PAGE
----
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Downtown dreams detailed for Winsted
July 23, 2012

By Starrla Cray
Staff Writer

WINSTED, MN – A center for employment, an environment that offers public art, and a place to congregate and socialize . . . the Winsted Downtown Vibrancy Task Force sees limitless potential for the city’s main streets.

The volunteer group presented its research and recommendations at Tuesday’s Winsted City Council meeting.

“We do have a vision for our future, and there are people who are willing to step in and make things happen,” task force member Angie Hertel said.

Hertel and other task force members (Jeff Campbell, Jim Fowler, Charlotte Laxen, Diane Remer, George Schulenberg, and Steve Stotko) began establishing a shared vision for downtown in January.

Initiating improvement
One of the task force’s first steps was an initial walk-through inventory of downtown. A retail businesses inventory was also conducted, identifying goods and services available downtown, throughout Winsted, and within a 20-mile radius.

Photos were then taken of downtown, providing a snapshot for current and future reference.

The task force also did a strength, weakness, opportunity, and threat (SWOT) analysis.

Strengths were defined as Winsted Lake, the library, cleanliness of the town, a new city hall, low crime rate, and the historic buildings.

Weaknesses included vacant and unattractive buildings.

Vacant buildings were also seen as an opportunity for new business. A few other opportunities included Luce Line State Trail and lakefront promenade development, landscaping, jobs, lake activities, better marketing/advertising, and longer library hours.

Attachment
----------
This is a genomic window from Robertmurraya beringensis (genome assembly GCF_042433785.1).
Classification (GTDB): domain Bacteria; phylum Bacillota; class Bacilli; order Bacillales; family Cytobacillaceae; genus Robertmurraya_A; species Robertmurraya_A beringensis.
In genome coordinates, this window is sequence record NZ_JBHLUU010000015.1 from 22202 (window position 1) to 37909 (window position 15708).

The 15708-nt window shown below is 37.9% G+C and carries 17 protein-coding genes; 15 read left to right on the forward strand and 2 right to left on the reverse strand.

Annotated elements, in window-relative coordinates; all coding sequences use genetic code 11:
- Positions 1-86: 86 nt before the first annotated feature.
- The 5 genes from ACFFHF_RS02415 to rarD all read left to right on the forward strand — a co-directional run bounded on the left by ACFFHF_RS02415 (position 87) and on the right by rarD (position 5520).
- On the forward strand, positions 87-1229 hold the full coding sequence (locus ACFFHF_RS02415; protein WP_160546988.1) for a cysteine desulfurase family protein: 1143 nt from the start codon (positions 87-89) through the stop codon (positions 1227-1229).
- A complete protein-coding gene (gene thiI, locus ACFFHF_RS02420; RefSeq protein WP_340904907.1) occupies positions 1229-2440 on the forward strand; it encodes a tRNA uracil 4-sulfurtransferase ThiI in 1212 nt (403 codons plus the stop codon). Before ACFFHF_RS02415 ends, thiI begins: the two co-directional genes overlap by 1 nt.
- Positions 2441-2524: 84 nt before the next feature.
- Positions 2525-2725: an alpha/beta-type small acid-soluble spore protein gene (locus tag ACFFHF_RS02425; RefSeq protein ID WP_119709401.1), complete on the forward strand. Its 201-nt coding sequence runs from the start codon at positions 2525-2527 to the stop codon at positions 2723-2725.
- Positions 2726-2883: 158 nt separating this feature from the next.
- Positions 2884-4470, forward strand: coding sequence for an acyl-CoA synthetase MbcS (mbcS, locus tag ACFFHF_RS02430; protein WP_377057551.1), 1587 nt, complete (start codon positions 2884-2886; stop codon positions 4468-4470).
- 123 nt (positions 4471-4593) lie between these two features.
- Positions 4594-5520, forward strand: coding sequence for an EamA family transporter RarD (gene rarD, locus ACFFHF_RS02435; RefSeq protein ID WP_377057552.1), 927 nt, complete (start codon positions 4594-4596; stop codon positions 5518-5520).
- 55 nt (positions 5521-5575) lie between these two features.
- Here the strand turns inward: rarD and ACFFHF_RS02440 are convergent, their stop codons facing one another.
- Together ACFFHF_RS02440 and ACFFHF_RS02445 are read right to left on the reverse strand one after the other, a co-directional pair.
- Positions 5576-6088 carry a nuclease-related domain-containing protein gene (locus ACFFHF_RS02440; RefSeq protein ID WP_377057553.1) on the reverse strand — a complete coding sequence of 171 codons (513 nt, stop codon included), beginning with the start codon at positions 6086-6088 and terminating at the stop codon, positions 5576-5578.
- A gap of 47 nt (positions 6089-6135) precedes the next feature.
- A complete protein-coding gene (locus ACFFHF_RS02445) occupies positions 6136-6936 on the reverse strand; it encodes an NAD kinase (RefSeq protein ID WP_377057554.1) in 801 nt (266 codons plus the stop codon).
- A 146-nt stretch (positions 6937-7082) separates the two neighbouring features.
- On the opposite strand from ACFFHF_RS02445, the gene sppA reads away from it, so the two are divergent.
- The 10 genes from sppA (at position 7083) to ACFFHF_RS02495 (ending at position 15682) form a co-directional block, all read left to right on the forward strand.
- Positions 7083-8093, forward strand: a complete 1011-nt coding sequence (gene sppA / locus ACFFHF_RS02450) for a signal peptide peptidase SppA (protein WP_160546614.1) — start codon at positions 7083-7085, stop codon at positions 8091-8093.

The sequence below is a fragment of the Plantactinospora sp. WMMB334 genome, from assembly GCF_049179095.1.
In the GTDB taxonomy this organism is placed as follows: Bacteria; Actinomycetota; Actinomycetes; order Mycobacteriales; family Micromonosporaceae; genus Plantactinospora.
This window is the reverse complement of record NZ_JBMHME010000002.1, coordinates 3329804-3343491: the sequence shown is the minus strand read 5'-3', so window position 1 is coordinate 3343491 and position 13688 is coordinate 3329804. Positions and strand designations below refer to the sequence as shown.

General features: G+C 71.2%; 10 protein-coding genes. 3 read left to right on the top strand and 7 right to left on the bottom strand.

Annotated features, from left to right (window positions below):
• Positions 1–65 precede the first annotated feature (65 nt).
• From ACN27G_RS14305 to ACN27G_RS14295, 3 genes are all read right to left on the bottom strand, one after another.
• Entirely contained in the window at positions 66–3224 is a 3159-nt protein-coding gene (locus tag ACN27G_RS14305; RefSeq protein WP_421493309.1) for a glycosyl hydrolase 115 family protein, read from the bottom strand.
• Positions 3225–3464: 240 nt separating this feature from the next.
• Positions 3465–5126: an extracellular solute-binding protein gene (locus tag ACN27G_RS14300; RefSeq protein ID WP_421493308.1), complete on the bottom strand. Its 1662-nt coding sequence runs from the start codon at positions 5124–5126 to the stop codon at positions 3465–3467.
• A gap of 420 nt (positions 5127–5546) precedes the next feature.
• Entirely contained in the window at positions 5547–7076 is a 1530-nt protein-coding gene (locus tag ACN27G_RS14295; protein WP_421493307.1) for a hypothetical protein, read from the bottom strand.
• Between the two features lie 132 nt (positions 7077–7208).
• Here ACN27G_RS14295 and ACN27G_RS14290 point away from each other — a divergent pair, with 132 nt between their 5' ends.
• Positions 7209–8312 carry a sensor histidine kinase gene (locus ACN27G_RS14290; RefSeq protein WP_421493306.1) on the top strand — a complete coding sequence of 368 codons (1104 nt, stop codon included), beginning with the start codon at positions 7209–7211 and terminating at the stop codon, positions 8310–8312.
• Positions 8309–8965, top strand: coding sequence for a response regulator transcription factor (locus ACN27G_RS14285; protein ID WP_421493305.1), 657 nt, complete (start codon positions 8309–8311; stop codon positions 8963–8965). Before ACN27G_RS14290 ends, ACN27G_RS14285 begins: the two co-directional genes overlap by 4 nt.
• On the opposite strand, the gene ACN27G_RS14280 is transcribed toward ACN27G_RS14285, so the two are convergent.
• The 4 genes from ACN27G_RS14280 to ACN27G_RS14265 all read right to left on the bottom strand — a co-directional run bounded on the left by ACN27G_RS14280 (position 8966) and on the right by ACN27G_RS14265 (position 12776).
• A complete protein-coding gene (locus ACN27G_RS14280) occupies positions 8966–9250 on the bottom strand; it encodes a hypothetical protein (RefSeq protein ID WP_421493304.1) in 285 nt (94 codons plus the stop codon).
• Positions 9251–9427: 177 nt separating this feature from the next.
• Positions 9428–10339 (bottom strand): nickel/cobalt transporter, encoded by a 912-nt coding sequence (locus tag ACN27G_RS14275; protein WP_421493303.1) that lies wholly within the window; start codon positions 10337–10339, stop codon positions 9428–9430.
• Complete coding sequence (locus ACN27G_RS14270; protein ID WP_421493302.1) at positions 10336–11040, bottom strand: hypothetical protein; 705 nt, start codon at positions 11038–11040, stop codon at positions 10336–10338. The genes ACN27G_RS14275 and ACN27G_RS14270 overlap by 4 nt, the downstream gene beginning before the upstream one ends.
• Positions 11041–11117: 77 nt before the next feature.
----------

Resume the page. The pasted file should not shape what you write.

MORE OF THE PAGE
Taxes, age of some buildings, the economy, and lack of patronage by new residents were defined as a few threats for Winsted’s downtown.

The group’s findings were echoed by more than 30 community members during a three-hour downtown vibrancy forum (workshop) April 30. All city and township residents, business owners, downtown property owners, employees who work in town and live elsewhere, seniors, and teens were welcome to attend to share their vision for Winsted’s downtown at this event.

The task force brought five major recommendation topics to the city council Tuesday evening: organization, marketing, design and plans, downtown development, and policies and business practices.

For organization, the task force recommended that the city create an entity to carry out the task force recommendations. The entity could be comprised of representatives from a variety of stakeholder groups, such as public officials, downtown business owners/managers, a city resident, and a commercial business owner/manager and educators.

The marketing aspect would involve promoting downtown Winsted’s unique qualities, and creating activities to draw people to the area. The task force recommended developing a promotions committee under the Winsted Chamber for this purpose.

For design and plans, recommendations involved sidewalk/trail improvements, signage, and beautification.

One downtown development idea included the pursuit of city incentives such as tax credits, tax abatement, and reduction of permitting fees to recruit business to the downtown. The task force also suggested supporting businesses during the first 12 months of operation through the creation of rent buy-down programs, and developing a web page for existing and potential business owners in Winsted, among other ideas.

Policy and business practice recommendations included a variety of economic development ideas, such as limiting fees on local businesses, maintaining a competitive tax rate, establishing a commercial rehab loan program for interior improvements downtown, and more.

The city council now plans to take the recommendations of the task force and work toward making the vision a reality.

“This is a great little city, and we definitely want it to grow,” Schulenberg said.

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